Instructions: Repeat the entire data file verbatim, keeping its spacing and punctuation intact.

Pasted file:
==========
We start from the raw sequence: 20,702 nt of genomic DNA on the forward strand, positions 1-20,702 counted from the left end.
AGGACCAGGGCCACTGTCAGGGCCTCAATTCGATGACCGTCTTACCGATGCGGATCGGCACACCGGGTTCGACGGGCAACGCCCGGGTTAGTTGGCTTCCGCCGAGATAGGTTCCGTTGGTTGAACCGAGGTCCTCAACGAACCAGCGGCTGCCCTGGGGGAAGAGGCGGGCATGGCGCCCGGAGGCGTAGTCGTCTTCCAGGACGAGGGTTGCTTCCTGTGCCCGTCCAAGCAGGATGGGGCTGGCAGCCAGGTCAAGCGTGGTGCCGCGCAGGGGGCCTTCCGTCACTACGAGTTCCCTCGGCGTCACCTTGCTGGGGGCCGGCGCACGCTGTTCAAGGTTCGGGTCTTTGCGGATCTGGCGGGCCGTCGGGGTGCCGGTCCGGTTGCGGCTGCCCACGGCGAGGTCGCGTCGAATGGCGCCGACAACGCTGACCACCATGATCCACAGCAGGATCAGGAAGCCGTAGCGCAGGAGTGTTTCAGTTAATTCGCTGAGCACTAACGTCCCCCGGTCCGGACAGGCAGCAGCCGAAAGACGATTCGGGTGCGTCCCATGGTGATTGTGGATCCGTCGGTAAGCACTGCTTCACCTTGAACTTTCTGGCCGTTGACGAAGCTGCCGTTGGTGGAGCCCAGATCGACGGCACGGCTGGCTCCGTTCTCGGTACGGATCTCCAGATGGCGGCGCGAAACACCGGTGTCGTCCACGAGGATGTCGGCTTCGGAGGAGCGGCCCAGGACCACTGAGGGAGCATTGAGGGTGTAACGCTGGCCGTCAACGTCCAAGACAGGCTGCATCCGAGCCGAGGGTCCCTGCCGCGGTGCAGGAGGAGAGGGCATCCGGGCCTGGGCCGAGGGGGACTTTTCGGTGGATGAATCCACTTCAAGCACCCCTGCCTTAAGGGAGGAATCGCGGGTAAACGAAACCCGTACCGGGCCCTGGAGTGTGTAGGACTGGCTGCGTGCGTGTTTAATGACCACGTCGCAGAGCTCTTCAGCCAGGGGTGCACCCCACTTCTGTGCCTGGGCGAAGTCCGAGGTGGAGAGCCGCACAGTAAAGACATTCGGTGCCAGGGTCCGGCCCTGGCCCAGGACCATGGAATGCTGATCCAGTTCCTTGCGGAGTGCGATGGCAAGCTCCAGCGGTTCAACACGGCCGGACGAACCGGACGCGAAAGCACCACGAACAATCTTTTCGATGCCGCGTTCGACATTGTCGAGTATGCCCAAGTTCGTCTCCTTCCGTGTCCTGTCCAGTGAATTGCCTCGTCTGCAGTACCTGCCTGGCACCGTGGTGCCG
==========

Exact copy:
We start from the raw sequence: 20,702 nt of genomic DNA on the forward strand, positions 1-20,702 counted from the left end.
AGGACCAGGGCCACTGTCAGGGCCTCAATTCGATGACCGTCTTACCGATGCGGATCGGCACACCGGGTTCGACGGGCAACGCCCGGGTTAGTTGGCTTCCGCCGAGATAGGTTCCGTTGGTTGAACCGAGGTCCTCAACGAACCAGCGGCTGCCCTGGGGGAAGAGGCGGGCATGGCGCCCGGAGGCGTAGTCGTCTTCCAGGACGAGGGTTGCTTCCTGTGCCCGTCCAAGCAGGATGGGGCTGGCAGCCAGGTCAAGCGTGGTGCCGCGCAGGGGGCCTTCCGTCACTACGAGTTCCCTCGGCGTCACCTTGCTGGGGGCCGGCGCACGCTGTTCAAGGTTCGGGTCTTTGCGGATCTGGCGGGCCGTCGGGGTGCCGGTCCGGTTGCGGCTGCCCACGGCGAGGTCGCGTCGAATGGCGCCGACAACGCTGACCACCATGATCCACAGCAGGATCAGGAAGCCGTAGCGCAGGAGTGTTTCAGTTAATTCGCTGAGCACTAACGTCCCCCGGTCCGGACAGGCAGCAGCCGAAAGACGATTCGGGTGCGTCCCATGGTGATTGTGGATCCGTCGGTAAGCACTGCTTCACCTTGAACTTTCTGGCCGTTGACGAAGCTGCCGTTGGTGGAGCCCAGATCGACGGCACGGCTGGCTCCGTTCTCGGTACGGATCTCCAGATGGCGGCGCGAAACACCGGTGTCGTCCACGAGGATGTCGGCTTCGGAGGAGCGGCCCAGGACCACTGAGGGAGCATTGAGGGTGTAACGCTGGCCGTCAACGTCCAAGACAGGCTGCATCCGAGCCGAGGGTCCCTGCCGCGGTGCAGGAGGAGAGGGCATCCGGGCCTGGGCCGAGGGGGACTTTTCGGTGGATGAATCCACTTCAAGCACCCCTGCCTTAAGGGAGGAATCGCGGGTAAACGAAACCCGTACCGGGCCCTGGAGTGTGTAGGACTGGCTGCGTGCGTGTTTAATGACCACGTCGCAGAGCTCTTCAGCCAGGGGTGCACCCCACTTCTGTGCCTGGGCGAAGTCCGAGGTGGAGAGCCGCACAGTAAAGACATTCGGTGCCAGGGTCCGGCCCTGGCCCAGGACCATGGAATGCTGATCCAGTTCCTTGCGGAGTGCGATGGCAAGCTCCAGCGGTTCAACACGGCCGGACGAACCGGACGCGAAAGCACCACGAACAATCTTTTCGATGCCGCGTTCGACATTGTCGAGTATGCCCAAGTTCGTCTCCTTCCGTGTCCTGTCCAGTGAATTGCCTCGTCTGCAGTACCTGCCTGGCACCGTGGTGCCG